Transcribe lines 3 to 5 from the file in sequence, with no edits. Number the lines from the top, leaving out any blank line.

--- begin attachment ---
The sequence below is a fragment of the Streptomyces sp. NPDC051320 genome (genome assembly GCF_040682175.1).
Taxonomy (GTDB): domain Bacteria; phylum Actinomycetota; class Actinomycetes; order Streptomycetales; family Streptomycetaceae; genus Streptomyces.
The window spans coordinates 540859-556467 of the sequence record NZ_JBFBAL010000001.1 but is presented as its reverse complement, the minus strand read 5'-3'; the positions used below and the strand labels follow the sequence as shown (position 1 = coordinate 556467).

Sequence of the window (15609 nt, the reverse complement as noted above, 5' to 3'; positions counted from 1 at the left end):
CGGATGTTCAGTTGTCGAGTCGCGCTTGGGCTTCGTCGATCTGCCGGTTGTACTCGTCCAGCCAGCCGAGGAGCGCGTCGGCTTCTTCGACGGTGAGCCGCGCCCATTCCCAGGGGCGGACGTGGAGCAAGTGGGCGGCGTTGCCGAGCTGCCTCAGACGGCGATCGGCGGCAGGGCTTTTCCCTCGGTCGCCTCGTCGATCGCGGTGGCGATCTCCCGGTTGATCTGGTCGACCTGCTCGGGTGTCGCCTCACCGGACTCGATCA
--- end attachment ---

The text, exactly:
The window spans coordinates 540859-556467 of the sequence record NZ_JBFBAL010000001.1 but is presented as its reverse complement, the minus strand read 5'-3'; the positions used below and the strand labels follow the sequence as shown (position 1 = coordinate 556467).

Sequence of the window (15609 nt, the reverse complement as noted above, 5' to 3'; positions counted from 1 at the left end):
CGGATGTTCAGTTGTCGAGTCGCGCTTGGGCTTCGTCGATCTGCCGGTTGTACTCGTCCAGCCAGCCGAGGAGCGCGTCGGCTTCTTCGACGGTGAGCCGCGCCCATTCCCAGGGGCGGACGTGGAGCAAGTGGGCGGCGTTGCCGAGCTGCCTCAGACGGCGATCGGCGGCAGGGCTTTTCCCTCGGTCGCCTCGTCGATCGCGGTGGCGATCTCCCGGTTGATCTGGTCGACCTGCTCGGGTGTCGCCTCACCGGACTCGATCA